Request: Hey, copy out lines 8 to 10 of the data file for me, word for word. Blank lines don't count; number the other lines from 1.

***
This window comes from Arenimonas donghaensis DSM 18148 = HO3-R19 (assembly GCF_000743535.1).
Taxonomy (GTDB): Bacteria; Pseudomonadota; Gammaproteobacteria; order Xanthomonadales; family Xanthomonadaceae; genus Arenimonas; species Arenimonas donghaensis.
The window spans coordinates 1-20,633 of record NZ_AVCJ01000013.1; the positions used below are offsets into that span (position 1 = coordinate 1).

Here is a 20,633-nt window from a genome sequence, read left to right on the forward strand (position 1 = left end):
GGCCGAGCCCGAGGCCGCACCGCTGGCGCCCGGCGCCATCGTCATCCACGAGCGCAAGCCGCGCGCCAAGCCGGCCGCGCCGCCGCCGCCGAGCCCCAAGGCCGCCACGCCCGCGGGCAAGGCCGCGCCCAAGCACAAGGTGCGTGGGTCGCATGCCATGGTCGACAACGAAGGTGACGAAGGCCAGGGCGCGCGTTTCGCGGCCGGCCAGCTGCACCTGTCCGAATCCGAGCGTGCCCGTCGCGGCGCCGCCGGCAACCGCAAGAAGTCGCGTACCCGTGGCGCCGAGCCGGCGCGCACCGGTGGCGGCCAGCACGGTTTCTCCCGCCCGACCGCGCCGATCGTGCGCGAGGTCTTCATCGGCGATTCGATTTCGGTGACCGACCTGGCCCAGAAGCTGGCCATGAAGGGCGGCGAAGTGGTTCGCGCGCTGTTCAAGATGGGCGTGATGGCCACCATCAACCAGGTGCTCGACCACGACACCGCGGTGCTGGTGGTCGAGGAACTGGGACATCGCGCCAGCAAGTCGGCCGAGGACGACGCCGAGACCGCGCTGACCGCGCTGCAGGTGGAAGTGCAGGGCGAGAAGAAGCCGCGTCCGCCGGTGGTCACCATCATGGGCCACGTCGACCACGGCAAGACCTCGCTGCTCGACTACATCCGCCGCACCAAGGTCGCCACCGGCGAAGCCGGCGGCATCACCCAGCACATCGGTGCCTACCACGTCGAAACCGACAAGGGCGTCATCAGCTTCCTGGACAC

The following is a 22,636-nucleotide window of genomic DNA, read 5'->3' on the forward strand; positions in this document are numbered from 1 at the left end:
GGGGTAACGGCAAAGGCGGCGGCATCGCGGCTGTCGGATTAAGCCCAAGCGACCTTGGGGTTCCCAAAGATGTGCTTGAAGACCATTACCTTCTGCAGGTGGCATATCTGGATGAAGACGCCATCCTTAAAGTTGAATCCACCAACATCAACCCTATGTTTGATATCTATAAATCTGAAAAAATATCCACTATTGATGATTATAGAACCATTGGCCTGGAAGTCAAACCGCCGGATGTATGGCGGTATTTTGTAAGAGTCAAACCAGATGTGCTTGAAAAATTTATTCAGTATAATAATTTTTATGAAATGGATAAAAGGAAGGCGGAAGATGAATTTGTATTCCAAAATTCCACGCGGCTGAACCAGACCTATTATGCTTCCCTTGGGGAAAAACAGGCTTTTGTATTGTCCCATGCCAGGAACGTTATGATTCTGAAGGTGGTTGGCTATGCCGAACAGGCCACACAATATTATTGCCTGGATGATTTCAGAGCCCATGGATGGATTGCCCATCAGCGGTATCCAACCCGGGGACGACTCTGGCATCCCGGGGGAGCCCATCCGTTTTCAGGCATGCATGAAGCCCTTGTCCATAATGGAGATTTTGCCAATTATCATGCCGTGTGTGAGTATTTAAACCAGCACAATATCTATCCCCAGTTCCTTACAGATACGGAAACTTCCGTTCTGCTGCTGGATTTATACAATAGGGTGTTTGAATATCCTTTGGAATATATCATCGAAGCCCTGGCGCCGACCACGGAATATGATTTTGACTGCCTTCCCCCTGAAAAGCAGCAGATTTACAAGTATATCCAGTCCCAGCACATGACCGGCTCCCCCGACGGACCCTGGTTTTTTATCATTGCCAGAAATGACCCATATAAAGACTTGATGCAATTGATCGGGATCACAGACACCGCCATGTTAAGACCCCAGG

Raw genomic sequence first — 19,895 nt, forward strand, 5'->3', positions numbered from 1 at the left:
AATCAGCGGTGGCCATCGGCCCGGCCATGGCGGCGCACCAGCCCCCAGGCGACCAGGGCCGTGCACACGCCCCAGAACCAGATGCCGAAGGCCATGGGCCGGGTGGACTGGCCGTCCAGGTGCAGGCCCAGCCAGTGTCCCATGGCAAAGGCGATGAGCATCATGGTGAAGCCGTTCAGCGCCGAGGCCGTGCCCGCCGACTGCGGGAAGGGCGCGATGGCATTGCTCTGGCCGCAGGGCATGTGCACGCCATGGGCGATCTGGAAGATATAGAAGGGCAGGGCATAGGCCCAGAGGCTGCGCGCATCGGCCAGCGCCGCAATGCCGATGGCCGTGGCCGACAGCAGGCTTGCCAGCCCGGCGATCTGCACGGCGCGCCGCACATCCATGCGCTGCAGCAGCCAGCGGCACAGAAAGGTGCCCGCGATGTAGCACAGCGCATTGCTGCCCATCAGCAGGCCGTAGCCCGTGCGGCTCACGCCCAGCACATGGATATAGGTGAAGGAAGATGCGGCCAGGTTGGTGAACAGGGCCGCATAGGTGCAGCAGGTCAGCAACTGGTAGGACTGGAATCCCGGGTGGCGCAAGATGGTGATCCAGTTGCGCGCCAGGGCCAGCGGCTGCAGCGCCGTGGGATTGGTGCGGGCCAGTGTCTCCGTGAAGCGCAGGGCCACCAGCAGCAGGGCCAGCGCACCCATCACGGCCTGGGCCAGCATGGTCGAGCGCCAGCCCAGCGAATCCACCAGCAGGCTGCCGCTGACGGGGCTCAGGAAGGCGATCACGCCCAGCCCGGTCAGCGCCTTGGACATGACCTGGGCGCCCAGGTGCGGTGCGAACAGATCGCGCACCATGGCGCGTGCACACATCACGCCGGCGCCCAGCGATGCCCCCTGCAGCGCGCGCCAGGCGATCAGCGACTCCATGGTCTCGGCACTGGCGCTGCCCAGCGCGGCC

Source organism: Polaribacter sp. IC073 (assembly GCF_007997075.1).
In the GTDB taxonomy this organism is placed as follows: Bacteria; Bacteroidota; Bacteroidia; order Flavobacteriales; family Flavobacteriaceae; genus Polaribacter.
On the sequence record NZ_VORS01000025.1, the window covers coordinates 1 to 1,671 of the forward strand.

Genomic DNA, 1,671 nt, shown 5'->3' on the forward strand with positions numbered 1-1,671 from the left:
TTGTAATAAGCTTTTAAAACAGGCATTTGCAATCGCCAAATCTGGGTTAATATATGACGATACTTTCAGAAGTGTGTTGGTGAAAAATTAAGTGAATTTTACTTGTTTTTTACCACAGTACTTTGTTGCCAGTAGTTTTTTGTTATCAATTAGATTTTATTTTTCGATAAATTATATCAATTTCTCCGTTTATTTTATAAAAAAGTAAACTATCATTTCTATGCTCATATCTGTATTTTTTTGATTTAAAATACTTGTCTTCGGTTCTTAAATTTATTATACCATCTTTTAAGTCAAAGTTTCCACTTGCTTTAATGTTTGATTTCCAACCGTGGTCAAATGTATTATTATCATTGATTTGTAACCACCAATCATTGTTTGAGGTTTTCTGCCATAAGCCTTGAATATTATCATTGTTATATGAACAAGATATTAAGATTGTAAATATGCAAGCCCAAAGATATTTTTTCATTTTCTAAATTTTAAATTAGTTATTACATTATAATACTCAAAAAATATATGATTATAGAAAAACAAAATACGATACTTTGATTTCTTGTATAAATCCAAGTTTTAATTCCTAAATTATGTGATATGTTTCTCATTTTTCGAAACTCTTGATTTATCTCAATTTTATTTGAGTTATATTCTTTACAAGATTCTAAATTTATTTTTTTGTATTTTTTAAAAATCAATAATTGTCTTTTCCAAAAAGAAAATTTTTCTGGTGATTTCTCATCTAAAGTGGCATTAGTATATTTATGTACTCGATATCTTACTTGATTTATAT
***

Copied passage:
Raw genomic sequence first — 19,895 nt, forward strand, 5'->3', positions numbered from 1 at the left:
AATCAGCGGTGGCCATCGGCCCGGCCATGGCGGCGCACCAGCCCCCAGGCGACCAGGGCCGTGCACACGCCCCAGAACCAGATGCCGAAGGCCATGGGCCGGGTGGACTGGCCGTCCAGGTGCAGGCCCAGCCAGTGTCCCATGGCAAAGGCGATGAGCATCATGGTGAAGCCGTTCAGCGCCGAGGCCGTGCCCGCCGACTGCGGGAAGGGCGCGATGGCATTGCTCTGGCCGCAGGGCATGTGCACGCCATGGGCGATCTGGAAGATATAGAAGGGCAGGGCATAGGCCCAGAGGCTGCGCGCATCGGCCAGCGCCGCAATGCCGATGGCCGTGGCCGACAGCAGGCTTGCCAGCCCGGCGATCTGCACGGCGCGCCGCACATCCATGCGCTGCAGCAGCCAGCGGCACAGAAAGGTGCCCGCGATGTAGCACAGCGCATTGCTGCCCATCAGCAGGCCGTAGCCCGTGCGGCTCACGCCCAGCACATGGATATAGGTGAAGGAAGATGCGGCCAGGTTGGTGAACAGGGCCGCATAGGTGCAGCAGGTCAGCAACTGGTAGGACTGGAATCCCGGGTGGCGCAAGATGGTGATCCAGTTGCGCGCCAGGGCCAGCGGCTGCAGCGCCGTGGGATTGGTGCGGGCCAGTGTCTCCGTGAAGCGCAGGGCCACCAGCAGCAGGGCCAGCGCACCCATCACGGCCTGGGCCAGCATGGTCGAGCGCCAGCCCAGCGAATCCACCAGCAGGCTGCCGCTGACGGGGCTCAGGAAGGCGATCACGCCCAGCCCGGTCAGCGCCTTGGACATGACCTGGGCGCCCAGGTGCGGTGCGAACAGATCGCGCACCATGGCGCGTGCACACATCACGCCGGCGCCCAGCGATGCCCCCTGCAGCGCGCGCCAGGCGATCAGCGACTCCATGGTCTCGGCACTGGCGCTGCCCAGCGCGGCC

Source organism: Polaribacter sp. IC073 (assembly GCF_007997075.1).